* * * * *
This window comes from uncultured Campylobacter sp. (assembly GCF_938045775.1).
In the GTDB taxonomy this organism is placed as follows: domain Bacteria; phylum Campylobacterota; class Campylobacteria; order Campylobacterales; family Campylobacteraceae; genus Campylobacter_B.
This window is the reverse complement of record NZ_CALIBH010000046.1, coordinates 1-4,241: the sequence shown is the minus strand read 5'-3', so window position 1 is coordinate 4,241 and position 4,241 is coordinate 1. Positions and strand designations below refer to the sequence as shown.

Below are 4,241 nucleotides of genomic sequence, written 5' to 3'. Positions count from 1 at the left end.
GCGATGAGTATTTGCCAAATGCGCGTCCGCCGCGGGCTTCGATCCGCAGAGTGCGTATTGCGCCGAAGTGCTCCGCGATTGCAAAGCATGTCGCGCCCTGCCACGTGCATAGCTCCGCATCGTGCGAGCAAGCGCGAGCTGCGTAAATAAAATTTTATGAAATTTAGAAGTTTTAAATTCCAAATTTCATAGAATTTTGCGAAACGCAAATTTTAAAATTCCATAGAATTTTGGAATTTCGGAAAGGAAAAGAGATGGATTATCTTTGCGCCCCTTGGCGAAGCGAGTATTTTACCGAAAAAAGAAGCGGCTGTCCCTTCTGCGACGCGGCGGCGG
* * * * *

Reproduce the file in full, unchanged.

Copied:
This window comes from uncultured Campylobacter sp. (assembly GCF_938045775.1).
In the GTDB taxonomy this organism is placed as follows: domain Bacteria; phylum Campylobacterota; class Campylobacteria; order Campylobacterales; family Campylobacteraceae; genus Campylobacter_B.
This window is the reverse complement of record NZ_CALIBH010000046.1, coordinates 1-4,241: the sequence shown is the minus strand read 5'-3', so window position 1 is coordinate 4,241 and position 4,241 is coordinate 1. Positions and strand designations below refer to the sequence as shown.

Below are 4,241 nucleotides of genomic sequence, written 5' to 3'. Positions count from 1 at the left end.
GCGATGAGTATTTGCCAAATGCGCGTCCGCCGCGGGCTTCGATCCGCAGAGTGCGTATTGCGCCGAAGTGCTCCGCGATTGCAAAGCATGTCGCGCCCTGCCACGTGCATAGCTCCGCATCGTGCGAGCAAGCGCGAGCTGCGTAAATAAAATTTTATGAAATTTAGAAGTTTTAAATTCCAAATTTCATAGAATTTTGCGAAACGCAAATTTTAAAATTCCATAGAATTTTGGAATTTCGGAAAGGAAAAGAGATGGATTATCTTTGCGCCCCTTGGCGAAGCGAGTATTTTACCGAAAAAAGAAGCGGCTGTCCCTTCTGCGACGCGGCGGCGG